Chad Catacchio is a contributor writing on a variety of topics in tech. He has held management positions at a number of tech companies in th Chad Catacchio is a contributor writing on a variety of topics in tech. He has held management positions at a number of tech companies in the US and China. Check out his personal blog to connect with him or follow him on Twitter (if you dare).
T-Mobile lost 77,000 subscribers in the US in the first quarter of 2010, mainly due to stiff competition and no clear plans for a 4G network.
Quarterly net income was $362 million on revenue of $5.28 billion which was down from $5.41 billion in the fourth quarter and $5.40 billion in the first quarter of 2009.
Compare this to gains of 415,000 subscribers in the first quarter of 2009 and 371,000 more subscribers in the fourth quarter of last year, and T-Mobile obviously is having some recent problems keeping and attracting customers. Of course, between the continued media blitz by AT&T and Verizon and their coverage maps, and Sprint’s continued rollout of its 4G network added to the continued exclusivity of the iPhone on AT&T, T-Mobile does not have a very high profile right now.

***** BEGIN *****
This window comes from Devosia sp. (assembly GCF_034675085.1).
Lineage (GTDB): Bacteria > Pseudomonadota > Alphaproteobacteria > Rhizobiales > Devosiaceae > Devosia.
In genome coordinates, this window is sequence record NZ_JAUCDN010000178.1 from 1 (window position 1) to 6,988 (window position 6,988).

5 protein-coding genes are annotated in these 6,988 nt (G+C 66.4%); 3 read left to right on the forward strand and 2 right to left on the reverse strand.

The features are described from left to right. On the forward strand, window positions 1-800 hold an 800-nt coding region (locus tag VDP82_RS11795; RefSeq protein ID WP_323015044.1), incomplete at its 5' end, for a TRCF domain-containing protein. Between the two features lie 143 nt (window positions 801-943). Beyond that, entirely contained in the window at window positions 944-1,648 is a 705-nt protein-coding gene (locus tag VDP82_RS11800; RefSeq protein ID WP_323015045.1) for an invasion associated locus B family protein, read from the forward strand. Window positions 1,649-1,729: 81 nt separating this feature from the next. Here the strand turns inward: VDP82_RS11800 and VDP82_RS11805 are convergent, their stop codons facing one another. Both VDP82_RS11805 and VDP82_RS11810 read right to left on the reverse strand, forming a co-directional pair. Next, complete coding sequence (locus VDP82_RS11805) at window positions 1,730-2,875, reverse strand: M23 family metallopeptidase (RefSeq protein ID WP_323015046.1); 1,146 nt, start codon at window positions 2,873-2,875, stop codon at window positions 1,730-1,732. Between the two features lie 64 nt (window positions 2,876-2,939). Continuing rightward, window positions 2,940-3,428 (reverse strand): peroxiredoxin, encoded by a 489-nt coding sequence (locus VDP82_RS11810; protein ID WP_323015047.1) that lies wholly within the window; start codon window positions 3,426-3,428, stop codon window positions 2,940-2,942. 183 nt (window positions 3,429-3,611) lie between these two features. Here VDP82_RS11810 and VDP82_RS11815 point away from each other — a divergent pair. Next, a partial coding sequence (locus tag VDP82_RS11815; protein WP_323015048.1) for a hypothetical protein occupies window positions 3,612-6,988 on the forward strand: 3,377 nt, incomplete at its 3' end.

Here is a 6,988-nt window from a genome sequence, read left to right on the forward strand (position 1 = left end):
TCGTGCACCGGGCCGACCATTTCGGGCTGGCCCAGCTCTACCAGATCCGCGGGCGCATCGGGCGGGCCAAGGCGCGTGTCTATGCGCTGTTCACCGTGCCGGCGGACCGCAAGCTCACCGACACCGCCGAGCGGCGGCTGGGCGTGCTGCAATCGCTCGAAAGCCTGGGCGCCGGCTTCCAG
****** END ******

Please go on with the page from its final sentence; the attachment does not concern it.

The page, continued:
Perhaps the carrier had hoped that it’s partnership with Google for the Nexus One would raise it’s profile, but that simply hasn’t happened, as right now Android phones are about a dime a dozen (and according to this report are outselling the iPhone for the first time).
Of T-Mobile’s 33.7 million subscribers at the end of the quarter,5.2 million were smartphone users (a 33% increase over 4Q 2009) and expects to have 8 million smartphone users by the end of the year. This of course should be expected as smartphone usage continues to skyrocket worldwide.
Some good news for T-Mobile subscribers is that the carrier expects to have HSPA+ deployed in about 100 metropolitan areas which should cover about 185 million people in the US by the end of the year.
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